21 June 2004 | DeeNine-2
When film was an art form
In this symbolic tale of an old man's journey from emotional isolation to a kind of personal renaissance, Ingmar Bergman explores in part his own past, and in doing so rewards us all with a tale of redemption and love.
Victor Sjostrom, then 80 years old, stars as Professor Isak Borg whose self-indulgent cynicism has left him isolated from others. Sjostrom, whose work goes back to the very beginning of the Swedish cinema in the silent film era, both as an actor and as a director, gives a brilliant and compelling performance. All the action of the film takes place in a single day with flashbacks and dream sequences to Borg's past as Borg wakes and goes on a journey to receive a "Jubilee Doctor" degree from the University of Lund. Bergman wrote that the idea for the film came upon him when he asked the question, "What if I could suddenly walk into my childhood?" He then imagined a film "about suddenly opening a door, emerging in reality, then turning a corner and entering another period of one's existence, and all the time the past is going on, alive."
Bibi Andersson plays both the Sara from Borg's childhood, the cousin he was to marry, and the hitchhiker Sara who with her two companions befriends him with warmth and affection. The key scene is when the ancient Borg in dreamscape comes upon the Sara of his childhood out gathering wild strawberries. Borg looks on (unnoticed of course) as his brother, the young Sigfrid, ravishes her with a kiss which she returns passionately; and, as the wild strawberries fall from her bowl onto her apron, staining it red, Borg experiences the pain of infidelity and heartbreak once again. Note that in English we speak of losing one's "cherry"; here the strawberries symbolize emotionally much the same thing for Sara. Later on in the film as the redemption comes, the present day Sara calls out to Borg that it is he that she really loves, always and forever. Borg waves her away from the balcony, yet we are greatly moved by her love, and we know how touched he is.
The two young men accompanying Sara can be seen as reincarnations of the serious and careful Isak Borg and the more carefree and daring Sigfrid. It is as though his life has returned to him as a theater in which the characters resemble those of his past; yet we are not clear in realizing whether the resemblance properly belongs in the old man's mind or is a synchronicity of time returned.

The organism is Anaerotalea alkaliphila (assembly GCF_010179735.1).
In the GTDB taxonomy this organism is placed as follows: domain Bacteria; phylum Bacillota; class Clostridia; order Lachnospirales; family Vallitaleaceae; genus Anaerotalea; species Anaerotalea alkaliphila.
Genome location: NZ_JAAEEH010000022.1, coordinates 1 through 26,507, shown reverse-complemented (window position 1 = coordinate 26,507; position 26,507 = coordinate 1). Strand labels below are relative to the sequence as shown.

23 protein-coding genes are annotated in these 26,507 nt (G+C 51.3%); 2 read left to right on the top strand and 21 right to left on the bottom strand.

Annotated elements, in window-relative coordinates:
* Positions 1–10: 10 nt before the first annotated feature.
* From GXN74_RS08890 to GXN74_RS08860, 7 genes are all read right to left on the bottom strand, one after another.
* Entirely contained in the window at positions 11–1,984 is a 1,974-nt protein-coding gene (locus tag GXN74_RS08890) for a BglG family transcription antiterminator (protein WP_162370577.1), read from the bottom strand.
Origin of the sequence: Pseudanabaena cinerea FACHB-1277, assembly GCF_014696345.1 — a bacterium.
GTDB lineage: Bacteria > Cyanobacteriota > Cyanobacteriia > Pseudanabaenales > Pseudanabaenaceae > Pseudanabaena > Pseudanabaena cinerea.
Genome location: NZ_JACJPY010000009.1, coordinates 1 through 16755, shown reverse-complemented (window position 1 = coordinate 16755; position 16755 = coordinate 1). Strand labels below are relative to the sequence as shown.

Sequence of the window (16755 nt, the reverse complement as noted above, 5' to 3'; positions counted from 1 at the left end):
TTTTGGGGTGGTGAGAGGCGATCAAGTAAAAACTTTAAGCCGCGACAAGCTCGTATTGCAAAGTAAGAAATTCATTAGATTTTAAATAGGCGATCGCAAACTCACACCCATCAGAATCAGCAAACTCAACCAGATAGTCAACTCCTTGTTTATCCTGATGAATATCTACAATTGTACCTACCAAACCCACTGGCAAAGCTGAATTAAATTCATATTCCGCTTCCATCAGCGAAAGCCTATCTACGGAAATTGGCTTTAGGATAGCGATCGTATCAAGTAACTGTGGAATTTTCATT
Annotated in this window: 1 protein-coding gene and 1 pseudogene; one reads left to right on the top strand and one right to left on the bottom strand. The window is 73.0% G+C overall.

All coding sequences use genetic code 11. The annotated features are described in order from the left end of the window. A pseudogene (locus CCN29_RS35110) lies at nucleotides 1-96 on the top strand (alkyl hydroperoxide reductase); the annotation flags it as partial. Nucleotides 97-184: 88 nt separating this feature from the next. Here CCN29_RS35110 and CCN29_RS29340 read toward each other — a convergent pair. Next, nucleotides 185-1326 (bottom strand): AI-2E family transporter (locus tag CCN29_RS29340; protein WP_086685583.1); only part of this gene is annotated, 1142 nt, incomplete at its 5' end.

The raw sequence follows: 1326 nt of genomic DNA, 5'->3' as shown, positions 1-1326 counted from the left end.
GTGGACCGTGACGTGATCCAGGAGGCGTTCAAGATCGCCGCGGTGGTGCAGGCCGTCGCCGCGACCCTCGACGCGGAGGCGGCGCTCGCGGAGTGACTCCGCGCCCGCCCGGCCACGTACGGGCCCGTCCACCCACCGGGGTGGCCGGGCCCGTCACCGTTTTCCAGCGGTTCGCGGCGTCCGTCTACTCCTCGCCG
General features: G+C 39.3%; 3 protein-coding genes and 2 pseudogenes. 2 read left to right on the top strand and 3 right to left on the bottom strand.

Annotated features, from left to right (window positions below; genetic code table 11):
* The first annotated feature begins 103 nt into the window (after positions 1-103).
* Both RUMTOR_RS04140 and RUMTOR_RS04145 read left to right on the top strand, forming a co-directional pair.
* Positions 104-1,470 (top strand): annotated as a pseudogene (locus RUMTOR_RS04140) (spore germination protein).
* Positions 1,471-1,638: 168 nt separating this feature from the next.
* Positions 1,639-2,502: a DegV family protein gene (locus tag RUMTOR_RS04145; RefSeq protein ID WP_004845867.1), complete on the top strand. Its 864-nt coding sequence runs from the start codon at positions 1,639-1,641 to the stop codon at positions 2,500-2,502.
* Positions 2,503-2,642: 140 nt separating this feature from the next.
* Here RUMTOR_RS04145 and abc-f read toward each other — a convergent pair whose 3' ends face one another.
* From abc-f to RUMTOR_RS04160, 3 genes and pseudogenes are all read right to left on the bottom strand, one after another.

Memorable is Ingrid Thulin who plays Mariana, the wife of Borg's son who accompanies him on the auto trip to Lund. She begins with frank bitterness toward the old man but ends with love for him; and again we are emotionally moved at the transformation. What Bergman does so very well in this film is to make us experience forgiveness and the transformation of the human spirit from the negative emotions of jealousy and a cold indifference that is close to hate, to the redemption that comes with love and a renewal of the human spirit. In quiet agreement with this, but with the edge of realism fully intact, is the scene near the end when Borg asks his long time housekeeper and cook if they might not call one another by their first names. She responses that even at her age, a woman has her reputation to consider. Such a gentle comeuppance meshes well with, and serves as a foil for, all that has gone on before on this magical day in an old man's life.
See this for Bergman who was just then realizing his genius (The Seventh Seal was produced immediately before this film) and for Sjostrom who had the rare opportunity to return to film as an actor in a leading role many decades past him prime, and made the most of it with a flawless performance, his last major performance as he was to die three years later.
(Note: Over 500 of my movie reviews are now available in my book "Cut to the Chaise Lounge or I Can't Believe I Swallowed the Remote!" Get it at Amazon!)